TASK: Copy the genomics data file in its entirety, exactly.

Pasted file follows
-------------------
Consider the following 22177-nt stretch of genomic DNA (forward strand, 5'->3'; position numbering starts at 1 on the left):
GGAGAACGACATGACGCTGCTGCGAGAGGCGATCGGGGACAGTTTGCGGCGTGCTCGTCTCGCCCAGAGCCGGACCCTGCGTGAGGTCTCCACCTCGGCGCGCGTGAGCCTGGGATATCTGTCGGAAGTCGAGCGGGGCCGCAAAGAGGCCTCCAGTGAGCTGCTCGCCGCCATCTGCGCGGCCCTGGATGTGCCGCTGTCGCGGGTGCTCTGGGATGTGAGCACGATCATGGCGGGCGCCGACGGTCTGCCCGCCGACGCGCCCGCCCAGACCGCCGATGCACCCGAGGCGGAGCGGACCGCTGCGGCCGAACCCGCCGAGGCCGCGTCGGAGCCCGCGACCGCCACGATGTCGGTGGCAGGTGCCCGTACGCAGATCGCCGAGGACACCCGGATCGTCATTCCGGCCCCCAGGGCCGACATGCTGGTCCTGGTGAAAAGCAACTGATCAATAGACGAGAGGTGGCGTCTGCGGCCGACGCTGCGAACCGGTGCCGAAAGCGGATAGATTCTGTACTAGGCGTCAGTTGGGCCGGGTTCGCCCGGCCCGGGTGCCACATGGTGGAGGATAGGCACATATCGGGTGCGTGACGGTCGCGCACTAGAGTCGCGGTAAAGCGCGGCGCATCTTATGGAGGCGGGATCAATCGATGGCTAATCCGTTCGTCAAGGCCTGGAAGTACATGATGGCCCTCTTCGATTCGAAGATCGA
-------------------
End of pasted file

Consider the following 22177-nt stretch of genomic DNA (forward strand, 5'->3'; position numbering starts at 1 on the left):
GGAGAACGACATGACGCTGCTGCGAGAGGCGATCGGGGACAGTTTGCGGCGTGCTCGTCTCGCCCAGAGCCGGACCCTGCGTGAGGTCTCCACCTCGGCGCGCGTGAGCCTGGGATATCTGTCGGAAGTCGAGCGGGGCCGCAAAGAGGCCTCCAGTGAGCTGCTCGCCGCCATCTGCGCGGCCCTGGATGTGCCGCTGTCGCGGGTGCTCTGGGATGTGAGCACGATCATGGCGGGCGCCGACGGTCTGCCCGCCGACGCGCCCGCCCAGACCGCCGATGCACCCGAGGCGGAGCGGACCGCTGCGGCCGAACCCGCCGAGGCCGCGTCGGAGCCCGCGACCGCCACGATGTCGGTGGCAGGTGCCCGTACGCAGATCGCCGAGGACACCCGGATCGTCATTCCGGCCCCCAGGGCCGACATGCTGGTCCTGGTGAAAAGCAACTGATCAATAGACGAGAGGTGGCGTCTGCGGCCGACGCTGCGAACCGGTGCCGAAAGCGGATAGATTCTGTACTAGGCGTCAGTTGGGCCGGGTTCGCCCGGCCCGGGTGCCACATGGTGGAGGATAGGCACATATCGGGTGCGTGACGGTCGCGCACTAGAGTCGCGGTAAAGCGCGGCGCATCTTATGGAGGCGGGATCAATCGATGGCTAATCCGTTCGTCAAGGCCTGGAAGTACATGATGGCCCTCTTCGATTCGAAGATCGA